After week 1, every fan has the right to be optimistic. Fans of winning teams will instantly project the same success to the next 16 weeks, fans of losing teams will console themselves that its only one game and fans of teams that got blown out will delude themselves into thinking that their team is […]
There has been a wave of cautious optimism about the CBA negotiation over the last few weeks. Oowners met as a group last week to get everyone on the same page as to how the negotiations were going and followed that up with another round of talks with the players. While both sides are under a court-mandated blackout, reports have trickled out that there wasn’t much resistance from ownership and while the players don’t love the new deal, they will live with it.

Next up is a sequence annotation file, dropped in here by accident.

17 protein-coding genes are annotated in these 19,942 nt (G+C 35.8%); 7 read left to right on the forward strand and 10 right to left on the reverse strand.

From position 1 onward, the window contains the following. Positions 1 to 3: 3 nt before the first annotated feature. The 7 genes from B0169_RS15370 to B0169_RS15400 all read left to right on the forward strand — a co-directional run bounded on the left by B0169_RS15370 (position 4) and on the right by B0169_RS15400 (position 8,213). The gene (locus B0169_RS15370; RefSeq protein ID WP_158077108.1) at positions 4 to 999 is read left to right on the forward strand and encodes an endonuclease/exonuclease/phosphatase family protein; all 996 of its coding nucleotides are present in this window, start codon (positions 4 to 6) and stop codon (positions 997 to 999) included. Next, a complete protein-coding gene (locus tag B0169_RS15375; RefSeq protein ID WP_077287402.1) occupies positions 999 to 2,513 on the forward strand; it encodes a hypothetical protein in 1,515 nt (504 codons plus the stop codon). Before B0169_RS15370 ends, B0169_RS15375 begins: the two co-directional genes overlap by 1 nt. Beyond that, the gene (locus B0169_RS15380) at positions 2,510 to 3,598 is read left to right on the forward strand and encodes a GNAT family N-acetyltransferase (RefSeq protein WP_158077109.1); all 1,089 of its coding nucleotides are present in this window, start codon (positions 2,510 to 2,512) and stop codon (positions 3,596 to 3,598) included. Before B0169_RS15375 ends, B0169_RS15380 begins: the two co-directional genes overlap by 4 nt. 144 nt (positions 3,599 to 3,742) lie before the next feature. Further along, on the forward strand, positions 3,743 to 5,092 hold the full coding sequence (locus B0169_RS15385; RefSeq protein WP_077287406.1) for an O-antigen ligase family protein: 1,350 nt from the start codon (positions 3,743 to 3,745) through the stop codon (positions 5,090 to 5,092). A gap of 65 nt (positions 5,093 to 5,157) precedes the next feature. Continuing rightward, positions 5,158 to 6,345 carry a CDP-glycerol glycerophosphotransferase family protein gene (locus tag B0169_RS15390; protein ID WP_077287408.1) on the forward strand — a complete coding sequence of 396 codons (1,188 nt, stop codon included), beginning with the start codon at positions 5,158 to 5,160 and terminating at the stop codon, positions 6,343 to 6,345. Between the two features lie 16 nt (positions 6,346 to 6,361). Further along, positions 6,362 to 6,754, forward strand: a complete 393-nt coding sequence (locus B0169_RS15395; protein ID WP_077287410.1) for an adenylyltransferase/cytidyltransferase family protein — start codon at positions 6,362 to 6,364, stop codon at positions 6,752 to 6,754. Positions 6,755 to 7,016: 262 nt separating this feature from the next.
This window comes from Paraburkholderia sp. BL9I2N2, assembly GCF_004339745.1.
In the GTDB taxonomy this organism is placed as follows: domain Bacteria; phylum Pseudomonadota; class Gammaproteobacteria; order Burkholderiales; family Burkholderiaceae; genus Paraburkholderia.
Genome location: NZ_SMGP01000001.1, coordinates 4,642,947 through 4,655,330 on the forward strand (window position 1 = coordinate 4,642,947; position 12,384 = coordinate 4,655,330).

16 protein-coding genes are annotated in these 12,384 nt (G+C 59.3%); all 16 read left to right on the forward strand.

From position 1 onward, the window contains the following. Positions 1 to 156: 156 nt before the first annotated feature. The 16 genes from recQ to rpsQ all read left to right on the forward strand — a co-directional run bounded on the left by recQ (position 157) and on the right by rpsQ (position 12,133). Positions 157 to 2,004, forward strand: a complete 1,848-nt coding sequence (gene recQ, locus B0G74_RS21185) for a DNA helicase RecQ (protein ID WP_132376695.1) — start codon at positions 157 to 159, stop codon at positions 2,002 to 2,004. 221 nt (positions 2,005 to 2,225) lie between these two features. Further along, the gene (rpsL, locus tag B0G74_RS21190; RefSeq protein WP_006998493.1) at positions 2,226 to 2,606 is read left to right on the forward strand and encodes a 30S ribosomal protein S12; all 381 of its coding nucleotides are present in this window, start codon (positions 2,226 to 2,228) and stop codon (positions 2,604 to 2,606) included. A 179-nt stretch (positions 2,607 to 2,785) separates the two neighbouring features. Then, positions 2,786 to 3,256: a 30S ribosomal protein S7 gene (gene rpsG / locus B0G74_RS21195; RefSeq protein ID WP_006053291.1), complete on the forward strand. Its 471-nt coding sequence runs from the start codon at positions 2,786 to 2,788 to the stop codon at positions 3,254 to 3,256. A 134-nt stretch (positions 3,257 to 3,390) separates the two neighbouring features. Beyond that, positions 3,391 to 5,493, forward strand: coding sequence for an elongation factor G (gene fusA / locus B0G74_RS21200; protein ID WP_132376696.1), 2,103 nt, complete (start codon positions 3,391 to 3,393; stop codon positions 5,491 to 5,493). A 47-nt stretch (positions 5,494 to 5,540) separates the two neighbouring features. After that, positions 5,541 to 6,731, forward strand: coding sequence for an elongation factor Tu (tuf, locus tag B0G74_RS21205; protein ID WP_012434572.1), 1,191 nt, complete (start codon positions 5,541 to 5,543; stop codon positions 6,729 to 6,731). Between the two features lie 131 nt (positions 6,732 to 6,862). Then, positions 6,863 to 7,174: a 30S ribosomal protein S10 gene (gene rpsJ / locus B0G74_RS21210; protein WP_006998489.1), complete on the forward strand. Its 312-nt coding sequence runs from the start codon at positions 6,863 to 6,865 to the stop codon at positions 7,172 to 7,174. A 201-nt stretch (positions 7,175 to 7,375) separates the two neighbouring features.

When the lockout started, many NFL observers thought the Green Bay Packers were built to survive an offseason without OTAs and a shortened preseason. Truth is, nobody knows for sure how a team will react to an entire offseason without contact with coaches and organized workouts.
In a recent article on NBC, Football Outsiders senior writer Mike Tanier wrote a piece on how the lockout might have a detrimental affect NFL offenses. The reasoning is pretty simple, with less time to prepare and train players due to the lockout, playbooks and offensive philosophies that are considered “tricky” are going to be harder to execute than “simple” offenses and therefore put “tricky” offenses at a disadvantage.